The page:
Russian Warbirds Downunder

  • Oct 16, 2013 11:14pm GMT
  • 382 views

I’ve landed at Mum and Dad’s – jetlagged after travelling halfway around the world from St Croix, USVI to Sydney, Australia.

It’s been just over a year since I visited the country of my origins and everything is pretty much the same – except for one thing – I’m a licensed private pilot now.

So this visit to mum and dad’s was destined to roll out a little differently to how they have in the past.

When my mum said, ‘What would you like to do tomorrow love?’

I replied, ‘Let’s go to the local airport and see what’s going on.’

Dad said gruffly, ‘It’s really small what could possibly be happening there?’

‘Oh there’s usually a hangar BBQ happening somewhere on a small airport on the weekend,’ I said confidently… and proceeded to Google ‘Mittagong Airport’.

Constructed in 1944 for use by the Royal Australian Airforce in defence of the Commonwealth Mittagong Aerodrome is now operated by the Berrima District Aero Club – and sure enough, “‘HangarBBQ and a Safety Seminar by CASA’ hosted by the Berrima Aero Club” was pasted on the Aero Club’s page. CASA is the Civil Aviation Safety Authority – Australia’s FAA – I was curious to find out more about aviation standards in Australia.

The next day Mum, Dad and I headed down to the airport at 12.30pm – inside my bag was my log book, medical and pilot’s license – I was hoping to fly.

The crisp air and blinding blue sky of Sydney’s Southern Highlands was a beautiful setting for the long gravel and tar strip that stretched from one end of the gully to the other. A pristine row of forest green hangars stretched along one side and a club house with a delicious smelling BBQ smoking away was next to the car park that was filling up.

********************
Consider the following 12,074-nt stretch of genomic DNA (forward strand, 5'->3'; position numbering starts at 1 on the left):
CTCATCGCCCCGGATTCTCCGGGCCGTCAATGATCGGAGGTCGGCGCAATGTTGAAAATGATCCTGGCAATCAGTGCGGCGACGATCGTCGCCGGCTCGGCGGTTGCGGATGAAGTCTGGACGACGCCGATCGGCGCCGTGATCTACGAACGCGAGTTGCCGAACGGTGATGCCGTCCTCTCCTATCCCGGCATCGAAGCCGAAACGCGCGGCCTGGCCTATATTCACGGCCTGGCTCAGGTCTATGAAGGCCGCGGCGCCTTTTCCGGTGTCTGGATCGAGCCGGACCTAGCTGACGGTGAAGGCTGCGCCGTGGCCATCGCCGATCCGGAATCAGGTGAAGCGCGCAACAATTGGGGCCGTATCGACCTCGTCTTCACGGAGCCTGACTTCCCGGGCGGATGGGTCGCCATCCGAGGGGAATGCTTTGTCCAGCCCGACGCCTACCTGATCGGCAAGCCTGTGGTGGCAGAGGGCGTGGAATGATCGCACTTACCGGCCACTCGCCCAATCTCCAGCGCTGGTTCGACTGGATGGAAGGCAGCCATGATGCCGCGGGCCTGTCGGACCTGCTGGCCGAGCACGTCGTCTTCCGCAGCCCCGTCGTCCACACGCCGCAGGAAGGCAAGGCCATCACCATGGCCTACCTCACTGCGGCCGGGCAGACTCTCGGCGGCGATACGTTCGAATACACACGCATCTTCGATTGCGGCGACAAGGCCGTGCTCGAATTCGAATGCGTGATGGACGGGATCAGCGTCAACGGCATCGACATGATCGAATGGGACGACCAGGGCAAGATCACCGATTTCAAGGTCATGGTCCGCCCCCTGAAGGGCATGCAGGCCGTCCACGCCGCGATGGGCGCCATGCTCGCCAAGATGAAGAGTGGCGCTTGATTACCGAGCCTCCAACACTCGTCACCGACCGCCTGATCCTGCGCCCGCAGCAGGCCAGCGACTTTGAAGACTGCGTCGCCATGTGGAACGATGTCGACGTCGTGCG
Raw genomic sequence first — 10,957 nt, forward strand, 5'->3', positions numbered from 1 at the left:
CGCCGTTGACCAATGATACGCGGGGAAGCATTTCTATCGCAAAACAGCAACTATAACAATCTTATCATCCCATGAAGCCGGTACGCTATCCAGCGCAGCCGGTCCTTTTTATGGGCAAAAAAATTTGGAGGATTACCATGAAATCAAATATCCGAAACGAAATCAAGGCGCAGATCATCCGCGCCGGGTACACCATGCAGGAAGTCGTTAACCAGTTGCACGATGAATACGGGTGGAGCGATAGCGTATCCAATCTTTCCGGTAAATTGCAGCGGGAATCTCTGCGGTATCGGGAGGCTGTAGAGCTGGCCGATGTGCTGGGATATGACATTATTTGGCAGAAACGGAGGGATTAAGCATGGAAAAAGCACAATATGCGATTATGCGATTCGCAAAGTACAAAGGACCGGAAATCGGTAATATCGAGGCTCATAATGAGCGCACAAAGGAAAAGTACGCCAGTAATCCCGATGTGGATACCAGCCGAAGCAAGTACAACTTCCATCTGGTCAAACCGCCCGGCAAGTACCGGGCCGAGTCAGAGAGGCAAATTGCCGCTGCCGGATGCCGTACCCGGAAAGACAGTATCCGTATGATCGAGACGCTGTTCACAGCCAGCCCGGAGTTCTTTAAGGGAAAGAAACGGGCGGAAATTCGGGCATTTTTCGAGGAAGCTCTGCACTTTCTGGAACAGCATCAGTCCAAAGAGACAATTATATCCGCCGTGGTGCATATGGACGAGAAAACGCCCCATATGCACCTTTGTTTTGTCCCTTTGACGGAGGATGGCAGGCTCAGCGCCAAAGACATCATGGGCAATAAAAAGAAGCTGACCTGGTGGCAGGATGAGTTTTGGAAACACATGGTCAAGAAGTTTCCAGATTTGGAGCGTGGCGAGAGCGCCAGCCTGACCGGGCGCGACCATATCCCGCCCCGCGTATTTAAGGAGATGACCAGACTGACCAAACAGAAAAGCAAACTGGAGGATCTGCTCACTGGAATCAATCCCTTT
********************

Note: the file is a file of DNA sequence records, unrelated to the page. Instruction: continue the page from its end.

As I continued to look around and get my bearings I saw something and couldn’t quite believe my eyes… a collection of Russian war birds grouped around one of the hangars.

I was not expecting to see a bunch of Yaks here at this sleepy country airport and decided that needed investigation as soon as I had some food in me!

We headed over to where people were milling around picnic benches and introduced ourselves.

‘Our daughter’s a pilot,’ I heard my parents say proudly when asked what they were doing here at the BBQ. I swelled with a little pride – I’ve had a colorful life and career working in the entertainment industry mostly, but nothing pleases my parents more than to know that I can operate heavy machinery at altitude!

And nothing beats an Aussie BBQ, especially when the classic sausage sandwich is offered and mum and I tucked in happily and chatted with various people.

The conversation was about planes - everyone here were owners and operators - and also the safety seminar. Conversation became increasingly animated as people talked about the changes to regulations that were going into effect by the end of this year. I had a feeling the seminar to follow was going to get a bit heated when it came to question time.